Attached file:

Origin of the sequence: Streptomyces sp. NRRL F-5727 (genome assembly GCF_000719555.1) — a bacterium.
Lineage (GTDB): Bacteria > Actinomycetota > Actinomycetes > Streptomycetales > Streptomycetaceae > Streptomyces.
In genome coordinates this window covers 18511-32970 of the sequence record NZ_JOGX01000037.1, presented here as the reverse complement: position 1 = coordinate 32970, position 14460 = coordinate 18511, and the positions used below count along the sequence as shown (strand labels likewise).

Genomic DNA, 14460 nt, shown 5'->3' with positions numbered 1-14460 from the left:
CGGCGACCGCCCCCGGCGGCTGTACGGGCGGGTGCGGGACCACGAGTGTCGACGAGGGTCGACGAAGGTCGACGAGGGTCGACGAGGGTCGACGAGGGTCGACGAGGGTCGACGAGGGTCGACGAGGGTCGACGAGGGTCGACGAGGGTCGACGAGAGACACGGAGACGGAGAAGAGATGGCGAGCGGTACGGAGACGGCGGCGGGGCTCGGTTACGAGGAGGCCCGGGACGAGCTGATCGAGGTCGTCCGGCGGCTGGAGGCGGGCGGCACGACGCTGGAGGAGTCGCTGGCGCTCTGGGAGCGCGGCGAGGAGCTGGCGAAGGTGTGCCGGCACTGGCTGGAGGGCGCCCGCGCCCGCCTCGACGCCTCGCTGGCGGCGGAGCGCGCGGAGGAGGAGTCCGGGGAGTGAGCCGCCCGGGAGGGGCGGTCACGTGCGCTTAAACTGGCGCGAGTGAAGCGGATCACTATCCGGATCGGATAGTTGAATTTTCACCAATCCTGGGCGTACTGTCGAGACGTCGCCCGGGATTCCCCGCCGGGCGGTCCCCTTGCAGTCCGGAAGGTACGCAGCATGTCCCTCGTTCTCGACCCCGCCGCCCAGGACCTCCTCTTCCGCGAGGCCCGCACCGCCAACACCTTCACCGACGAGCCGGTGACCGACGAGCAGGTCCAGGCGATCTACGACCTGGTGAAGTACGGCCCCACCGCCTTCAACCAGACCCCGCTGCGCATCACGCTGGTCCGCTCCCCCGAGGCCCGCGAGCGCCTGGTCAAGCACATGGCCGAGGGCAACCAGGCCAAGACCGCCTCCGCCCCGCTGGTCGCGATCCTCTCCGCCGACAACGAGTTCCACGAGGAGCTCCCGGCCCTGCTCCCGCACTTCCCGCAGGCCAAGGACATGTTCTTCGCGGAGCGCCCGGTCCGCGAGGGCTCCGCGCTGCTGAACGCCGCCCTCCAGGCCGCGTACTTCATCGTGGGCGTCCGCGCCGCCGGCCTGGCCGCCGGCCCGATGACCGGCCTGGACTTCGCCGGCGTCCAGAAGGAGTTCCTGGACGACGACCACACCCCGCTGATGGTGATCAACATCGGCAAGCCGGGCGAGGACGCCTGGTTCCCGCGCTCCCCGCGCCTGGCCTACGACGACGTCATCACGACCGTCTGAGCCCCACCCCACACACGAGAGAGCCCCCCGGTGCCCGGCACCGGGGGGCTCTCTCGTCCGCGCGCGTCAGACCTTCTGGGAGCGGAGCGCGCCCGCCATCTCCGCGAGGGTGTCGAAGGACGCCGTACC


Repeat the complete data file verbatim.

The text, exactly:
Origin of the sequence: Streptomyces sp. NRRL F-5727 (genome assembly GCF_000719555.1) — a bacterium.
Lineage (GTDB): Bacteria > Actinomycetota > Actinomycetes > Streptomycetales > Streptomycetaceae > Streptomyces.
In genome coordinates this window covers 18511-32970 of the sequence record NZ_JOGX01000037.1, presented here as the reverse complement: position 1 = coordinate 32970, position 14460 = coordinate 18511, and the positions used below count along the sequence as shown (strand labels likewise).

Genomic DNA, 14460 nt, shown 5'->3' with positions numbered 1-14460 from the left:
CGGCGACCGCCCCCGGCGGCTGTACGGGCGGGTGCGGGACCACGAGTGTCGACGAGGGTCGACGAAGGTCGACGAGGGTCGACGAGGGTCGACGAGGGTCGACGAGGGTCGACGAGGGTCGACGAGGGTCGACGAGGGTCGACGAGGGTCGACGAGAGACACGGAGACGGAGAAGAGATGGCGAGCGGTACGGAGACGGCGGCGGGGCTCGGTTACGAGGAGGCCCGGGACGAGCTGATCGAGGTCGTCCGGCGGCTGGAGGCGGGCGGCACGACGCTGGAGGAGTCGCTGGCGCTCTGGGAGCGCGGCGAGGAGCTGGCGAAGGTGTGCCGGCACTGGCTGGAGGGCGCCCGCGCCCGCCTCGACGCCTCGCTGGCGGCGGAGCGCGCGGAGGAGGAGTCCGGGGAGTGAGCCGCCCGGGAGGGGCGGTCACGTGCGCTTAAACTGGCGCGAGTGAAGCGGATCACTATCCGGATCGGATAGTTGAATTTTCACCAATCCTGGGCGTACTGTCGAGACGTCGCCCGGGATTCCCCGCCGGGCGGTCCCCTTGCAGTCCGGAAGGTACGCAGCATGTCCCTCGTTCTCGACCCCGCCGCCCAGGACCTCCTCTTCCGCGAGGCCCGCACCGCCAACACCTTCACCGACGAGCCGGTGACCGACGAGCAGGTCCAGGCGATCTACGACCTGGTGAAGTACGGCCCCACCGCCTTCAACCAGACCCCGCTGCGCATCACGCTGGTCCGCTCCCCCGAGGCCCGCGAGCGCCTGGTCAAGCACATGGCCGAGGGCAACCAGGCCAAGACCGCCTCCGCCCCGCTGGTCGCGATCCTCTCCGCCGACAACGAGTTCCACGAGGAGCTCCCGGCCCTGCTCCCGCACTTCCCGCAGGCCAAGGACATGTTCTTCGCGGAGCGCCCGGTCCGCGAGGGCTCCGCGCTGCTGAACGCCGCCCTCCAGGCCGCGTACTTCATCGTGGGCGTCCGCGCCGCCGGCCTGGCCGCCGGCCCGATGACCGGCCTGGACTTCGCCGGCGTCCAGAAGGAGTTCCTGGACGACGACCACACCCCGCTGATGGTGATCAACATCGGCAAGCCGGGCGAGGACGCCTGGTTCCCGCGCTCCCCGCGCCTGGCCTACGACGACGTCATCACGACCGTCTGAGCCCCACCCCACACACGAGAGAGCCCCCCGGTGCCCGGCACCGGGGGGCTCTCTCGTCCGCGCGCGTCAGACCTTCTGGGAGCGGAGCGCGCCCGCCATCTCCGCGAGGGTGTCGAAGGACGCCGTACC